Affordable Housing in Bahrain – Market Size and Developer opportunities

Introduction

It is widely recognised that there is a deficit in the provision of housing in Bahrain that the man in the street can afford.

In theory, therefore, there is an opportunity for developers both local and international to build properties to meet the needs of this chronically under supplied and increasingly desperate sector.

However, before they enter this market, developers need to know how big the market is, what the market wants and what the market can afford.

What is Affordable Housing?

At the outset it is important to define what is meant by “Affordable Housing” in this context as it is a very loosely defined term, this is especially the case in Bahrain where different types of Government assistance are provided to households earning less than BD400 per month and those earning between BD400 and BD1,200 per month.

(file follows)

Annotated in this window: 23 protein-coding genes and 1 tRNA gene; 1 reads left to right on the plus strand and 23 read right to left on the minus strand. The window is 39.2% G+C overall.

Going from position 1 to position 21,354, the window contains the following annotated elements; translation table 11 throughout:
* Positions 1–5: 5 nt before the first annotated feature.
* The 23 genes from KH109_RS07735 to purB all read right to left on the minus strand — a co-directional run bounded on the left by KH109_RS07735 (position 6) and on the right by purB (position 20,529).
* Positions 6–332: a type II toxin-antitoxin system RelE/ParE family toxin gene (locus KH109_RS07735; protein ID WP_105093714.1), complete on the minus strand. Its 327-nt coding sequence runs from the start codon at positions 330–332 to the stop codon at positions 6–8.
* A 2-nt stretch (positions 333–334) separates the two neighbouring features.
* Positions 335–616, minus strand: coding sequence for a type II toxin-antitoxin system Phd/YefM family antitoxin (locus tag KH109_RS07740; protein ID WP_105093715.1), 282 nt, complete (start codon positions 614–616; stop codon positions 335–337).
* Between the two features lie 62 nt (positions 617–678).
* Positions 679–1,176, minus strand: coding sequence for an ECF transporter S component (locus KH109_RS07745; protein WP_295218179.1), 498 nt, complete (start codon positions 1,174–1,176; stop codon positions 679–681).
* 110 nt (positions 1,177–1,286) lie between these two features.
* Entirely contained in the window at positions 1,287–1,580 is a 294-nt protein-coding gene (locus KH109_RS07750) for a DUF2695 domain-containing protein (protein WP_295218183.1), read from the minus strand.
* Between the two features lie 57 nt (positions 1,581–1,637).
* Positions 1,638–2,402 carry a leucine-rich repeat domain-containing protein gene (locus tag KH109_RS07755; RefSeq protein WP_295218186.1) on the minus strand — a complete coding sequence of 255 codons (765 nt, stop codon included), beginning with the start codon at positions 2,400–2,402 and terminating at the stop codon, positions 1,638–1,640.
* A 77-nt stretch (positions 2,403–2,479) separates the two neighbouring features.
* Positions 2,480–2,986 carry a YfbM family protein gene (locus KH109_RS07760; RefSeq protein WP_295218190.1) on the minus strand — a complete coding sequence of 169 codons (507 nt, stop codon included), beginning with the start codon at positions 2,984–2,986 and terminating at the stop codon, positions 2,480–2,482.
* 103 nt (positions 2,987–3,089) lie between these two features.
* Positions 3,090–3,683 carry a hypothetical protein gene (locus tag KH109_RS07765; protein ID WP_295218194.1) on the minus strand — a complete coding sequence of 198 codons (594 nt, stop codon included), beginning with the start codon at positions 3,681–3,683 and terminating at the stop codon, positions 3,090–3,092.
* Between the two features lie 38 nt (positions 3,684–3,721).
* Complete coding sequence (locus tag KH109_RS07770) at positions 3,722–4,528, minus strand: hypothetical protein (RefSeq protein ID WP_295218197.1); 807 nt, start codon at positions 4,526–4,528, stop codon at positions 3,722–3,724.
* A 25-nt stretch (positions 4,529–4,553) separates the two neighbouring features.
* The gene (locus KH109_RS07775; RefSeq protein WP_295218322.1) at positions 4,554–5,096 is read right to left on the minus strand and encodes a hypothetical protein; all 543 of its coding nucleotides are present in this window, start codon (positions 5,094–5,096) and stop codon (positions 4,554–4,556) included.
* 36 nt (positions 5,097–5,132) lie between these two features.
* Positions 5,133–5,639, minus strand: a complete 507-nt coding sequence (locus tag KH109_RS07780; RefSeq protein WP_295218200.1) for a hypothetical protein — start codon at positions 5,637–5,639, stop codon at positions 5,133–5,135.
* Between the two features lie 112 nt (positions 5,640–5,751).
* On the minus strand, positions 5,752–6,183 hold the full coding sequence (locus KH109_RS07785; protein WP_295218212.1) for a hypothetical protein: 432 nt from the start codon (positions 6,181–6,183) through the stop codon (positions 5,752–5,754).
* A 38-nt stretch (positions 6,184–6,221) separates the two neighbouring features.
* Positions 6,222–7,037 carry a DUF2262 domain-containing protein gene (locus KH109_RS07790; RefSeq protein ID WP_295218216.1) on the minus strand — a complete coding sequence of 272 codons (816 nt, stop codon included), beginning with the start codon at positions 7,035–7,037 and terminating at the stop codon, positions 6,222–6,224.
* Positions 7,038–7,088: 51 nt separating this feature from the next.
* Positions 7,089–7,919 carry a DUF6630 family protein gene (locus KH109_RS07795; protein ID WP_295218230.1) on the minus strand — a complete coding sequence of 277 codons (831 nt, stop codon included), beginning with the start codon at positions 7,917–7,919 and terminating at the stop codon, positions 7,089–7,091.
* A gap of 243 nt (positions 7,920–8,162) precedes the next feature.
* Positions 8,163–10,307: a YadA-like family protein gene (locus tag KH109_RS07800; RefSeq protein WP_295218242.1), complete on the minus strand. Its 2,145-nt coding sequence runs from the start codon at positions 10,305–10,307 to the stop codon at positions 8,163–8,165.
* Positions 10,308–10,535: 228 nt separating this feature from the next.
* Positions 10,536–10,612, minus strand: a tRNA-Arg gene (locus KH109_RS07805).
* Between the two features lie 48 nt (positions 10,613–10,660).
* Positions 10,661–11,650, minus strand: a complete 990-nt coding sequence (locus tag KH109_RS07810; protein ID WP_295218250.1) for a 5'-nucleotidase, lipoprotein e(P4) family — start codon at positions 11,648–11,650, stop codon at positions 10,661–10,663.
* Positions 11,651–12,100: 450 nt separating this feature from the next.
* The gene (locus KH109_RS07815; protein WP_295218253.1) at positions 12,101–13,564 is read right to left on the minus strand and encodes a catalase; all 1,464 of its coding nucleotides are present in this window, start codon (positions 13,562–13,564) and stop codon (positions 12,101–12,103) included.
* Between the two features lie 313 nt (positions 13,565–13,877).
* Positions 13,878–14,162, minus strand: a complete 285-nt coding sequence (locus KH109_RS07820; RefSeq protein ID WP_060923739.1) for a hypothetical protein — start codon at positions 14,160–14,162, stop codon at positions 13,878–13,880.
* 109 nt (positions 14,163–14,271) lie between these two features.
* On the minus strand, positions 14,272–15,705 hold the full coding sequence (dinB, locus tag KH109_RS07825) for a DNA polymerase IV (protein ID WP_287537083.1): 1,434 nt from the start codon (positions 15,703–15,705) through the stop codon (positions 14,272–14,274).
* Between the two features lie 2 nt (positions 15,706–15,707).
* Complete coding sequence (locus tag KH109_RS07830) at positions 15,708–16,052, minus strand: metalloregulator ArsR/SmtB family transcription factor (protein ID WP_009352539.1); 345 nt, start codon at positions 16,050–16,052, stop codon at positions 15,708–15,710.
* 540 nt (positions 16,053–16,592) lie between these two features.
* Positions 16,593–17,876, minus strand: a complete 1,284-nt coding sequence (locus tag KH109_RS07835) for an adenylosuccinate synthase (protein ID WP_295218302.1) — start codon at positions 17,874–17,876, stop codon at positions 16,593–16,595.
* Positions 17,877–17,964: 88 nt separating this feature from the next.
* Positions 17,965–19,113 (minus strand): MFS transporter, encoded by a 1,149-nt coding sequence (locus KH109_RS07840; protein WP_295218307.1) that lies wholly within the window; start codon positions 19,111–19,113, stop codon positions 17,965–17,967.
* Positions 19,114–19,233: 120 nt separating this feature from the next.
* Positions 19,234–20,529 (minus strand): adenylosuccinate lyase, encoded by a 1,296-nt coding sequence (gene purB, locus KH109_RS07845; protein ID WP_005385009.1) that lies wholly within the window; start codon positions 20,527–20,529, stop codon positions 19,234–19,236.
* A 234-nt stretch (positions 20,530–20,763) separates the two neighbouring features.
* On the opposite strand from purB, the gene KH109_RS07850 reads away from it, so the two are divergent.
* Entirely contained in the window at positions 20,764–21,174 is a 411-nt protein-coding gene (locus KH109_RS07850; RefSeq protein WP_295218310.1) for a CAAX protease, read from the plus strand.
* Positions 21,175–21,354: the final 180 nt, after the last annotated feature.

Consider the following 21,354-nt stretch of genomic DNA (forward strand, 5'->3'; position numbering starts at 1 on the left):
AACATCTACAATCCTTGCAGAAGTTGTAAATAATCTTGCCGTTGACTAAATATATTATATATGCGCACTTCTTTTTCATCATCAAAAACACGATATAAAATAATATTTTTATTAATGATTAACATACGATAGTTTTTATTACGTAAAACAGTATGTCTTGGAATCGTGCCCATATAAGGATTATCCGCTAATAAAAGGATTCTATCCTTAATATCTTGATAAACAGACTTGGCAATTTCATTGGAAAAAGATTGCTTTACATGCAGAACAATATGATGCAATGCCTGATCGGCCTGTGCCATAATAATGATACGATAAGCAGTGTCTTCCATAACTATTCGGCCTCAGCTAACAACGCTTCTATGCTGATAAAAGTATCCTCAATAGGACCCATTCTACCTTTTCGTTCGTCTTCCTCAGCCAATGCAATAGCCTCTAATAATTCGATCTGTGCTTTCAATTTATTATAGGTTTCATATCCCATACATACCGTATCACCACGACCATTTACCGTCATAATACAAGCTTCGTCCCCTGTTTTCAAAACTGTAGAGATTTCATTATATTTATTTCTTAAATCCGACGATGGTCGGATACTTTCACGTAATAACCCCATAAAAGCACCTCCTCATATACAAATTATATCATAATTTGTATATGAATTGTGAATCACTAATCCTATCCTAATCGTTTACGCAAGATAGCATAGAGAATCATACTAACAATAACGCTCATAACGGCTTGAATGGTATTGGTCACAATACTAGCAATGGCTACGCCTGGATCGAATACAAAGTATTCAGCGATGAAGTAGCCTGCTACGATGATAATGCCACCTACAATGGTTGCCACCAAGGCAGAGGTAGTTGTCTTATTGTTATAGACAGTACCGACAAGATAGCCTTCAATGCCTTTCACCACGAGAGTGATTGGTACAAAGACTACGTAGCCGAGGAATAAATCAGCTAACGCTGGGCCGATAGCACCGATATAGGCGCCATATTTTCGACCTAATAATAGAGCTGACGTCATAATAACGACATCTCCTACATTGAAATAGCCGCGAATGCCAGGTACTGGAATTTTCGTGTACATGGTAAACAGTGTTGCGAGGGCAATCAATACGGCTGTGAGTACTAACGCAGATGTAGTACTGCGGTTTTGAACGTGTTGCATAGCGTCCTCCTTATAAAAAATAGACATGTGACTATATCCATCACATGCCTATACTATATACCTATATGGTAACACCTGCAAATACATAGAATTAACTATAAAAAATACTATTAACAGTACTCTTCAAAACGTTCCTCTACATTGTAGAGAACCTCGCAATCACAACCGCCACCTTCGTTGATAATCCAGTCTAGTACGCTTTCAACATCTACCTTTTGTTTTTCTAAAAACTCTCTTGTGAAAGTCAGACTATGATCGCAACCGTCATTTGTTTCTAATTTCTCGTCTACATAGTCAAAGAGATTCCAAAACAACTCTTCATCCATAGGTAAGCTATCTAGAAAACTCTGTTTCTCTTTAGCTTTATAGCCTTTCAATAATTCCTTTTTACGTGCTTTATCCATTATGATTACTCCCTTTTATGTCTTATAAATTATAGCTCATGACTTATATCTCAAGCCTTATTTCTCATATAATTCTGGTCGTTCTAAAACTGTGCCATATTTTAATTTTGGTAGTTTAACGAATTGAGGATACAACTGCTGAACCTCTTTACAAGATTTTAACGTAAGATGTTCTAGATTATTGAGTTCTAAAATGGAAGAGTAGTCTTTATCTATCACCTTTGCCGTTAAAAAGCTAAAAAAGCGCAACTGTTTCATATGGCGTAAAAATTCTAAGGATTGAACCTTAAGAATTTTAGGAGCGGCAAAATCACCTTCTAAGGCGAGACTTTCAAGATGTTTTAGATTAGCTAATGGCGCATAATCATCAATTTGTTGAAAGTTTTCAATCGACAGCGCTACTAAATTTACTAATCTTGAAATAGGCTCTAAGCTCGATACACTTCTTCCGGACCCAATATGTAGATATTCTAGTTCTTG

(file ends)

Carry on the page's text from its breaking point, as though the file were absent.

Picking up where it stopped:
The first category of housing (for those earning under BD400pm) is known as “social housing” and the waiting list of households waiting for a Government-provided home now numbers around 53,000.

This is a sizeable shortfall in an economy where the total number of houses already built amounts to only around
200,000.

The next groups of households by salary bracket are those who earn between BD400 and BD1, 200 per month. This group is able to access Government subsidised loans with an equivalent annual profit rate of 3%. This group can be considered to require “low-income affordable housing”.

In the next group of affordable housing we have (fairly arbitrarily, admittedly) chosen those Bahrainis whose salaries fall between BD1, 200 and BD2, 000 and labelled this group “middle-income affordable housing”.
1.3 Low-Income Affordable Housing

The low-income affordable housing set does not include low- income expatriates. This group of expatriates has very little interest in buying a home in Bahrain because they are very much focused on repatriating their salaries to dependants in the country of their origin.

As a consequence, the potential market size for “low-income affordable housing is drawn from the Bahraini population only.